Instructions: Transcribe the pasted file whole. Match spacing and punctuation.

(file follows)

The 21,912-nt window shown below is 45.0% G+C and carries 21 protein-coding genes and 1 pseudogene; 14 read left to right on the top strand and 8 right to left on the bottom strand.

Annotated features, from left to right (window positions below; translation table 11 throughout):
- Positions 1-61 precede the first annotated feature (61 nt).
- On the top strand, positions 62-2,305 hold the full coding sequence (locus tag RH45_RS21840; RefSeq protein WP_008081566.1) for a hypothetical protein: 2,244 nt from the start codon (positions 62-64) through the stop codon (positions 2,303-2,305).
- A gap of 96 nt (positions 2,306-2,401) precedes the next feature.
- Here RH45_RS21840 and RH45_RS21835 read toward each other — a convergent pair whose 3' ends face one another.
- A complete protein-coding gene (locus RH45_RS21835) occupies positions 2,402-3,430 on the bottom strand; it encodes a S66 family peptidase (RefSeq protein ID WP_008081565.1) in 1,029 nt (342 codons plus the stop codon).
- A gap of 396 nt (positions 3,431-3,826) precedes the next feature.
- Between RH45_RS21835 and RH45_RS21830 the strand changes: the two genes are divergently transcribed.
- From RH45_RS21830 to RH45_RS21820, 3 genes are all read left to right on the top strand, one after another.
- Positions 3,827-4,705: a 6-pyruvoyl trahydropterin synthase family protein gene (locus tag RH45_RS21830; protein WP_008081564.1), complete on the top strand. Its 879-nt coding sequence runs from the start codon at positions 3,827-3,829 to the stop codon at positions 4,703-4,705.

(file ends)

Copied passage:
The 21,912-nt window shown below is 45.0% G+C and carries 21 protein-coding genes and 1 pseudogene; 14 read left to right on the top strand and 8 right to left on the bottom strand.

Annotated features, from left to right (window positions below; translation table 11 throughout):
- Positions 1-61 precede the first annotated feature (61 nt).
- On the top strand, positions 62-2,305 hold the full coding sequence (locus tag RH45_RS21840; RefSeq protein WP_008081566.1) for a hypothetical protein: 2,244 nt from the start codon (positions 62-64) through the stop codon (positions 2,303-2,305).
- A gap of 96 nt (positions 2,306-2,401) precedes the next feature.
- Here RH45_RS21840 and RH45_RS21835 read toward each other — a convergent pair whose 3' ends face one another.
- A complete protein-coding gene (locus RH45_RS21835) occupies positions 2,402-3,430 on the bottom strand; it encodes a S66 family peptidase (RefSeq protein ID WP_008081565.1) in 1,029 nt (342 codons plus the stop codon).
- A gap of 396 nt (positions 3,431-3,826) precedes the next feature.
- Between RH45_RS21835 and RH45_RS21830 the strand changes: the two genes are divergently transcribed.
- From RH45_RS21830 to RH45_RS21820, 3 genes are all read left to right on the top strand, one after another.
- Positions 3,827-4,705: a 6-pyruvoyl trahydropterin synthase family protein gene (locus tag RH45_RS21830; protein WP_008081564.1), complete on the top strand. Its 879-nt coding sequence runs from the start codon at positions 3,827-3,829 to the stop codon at positions 4,703-4,705.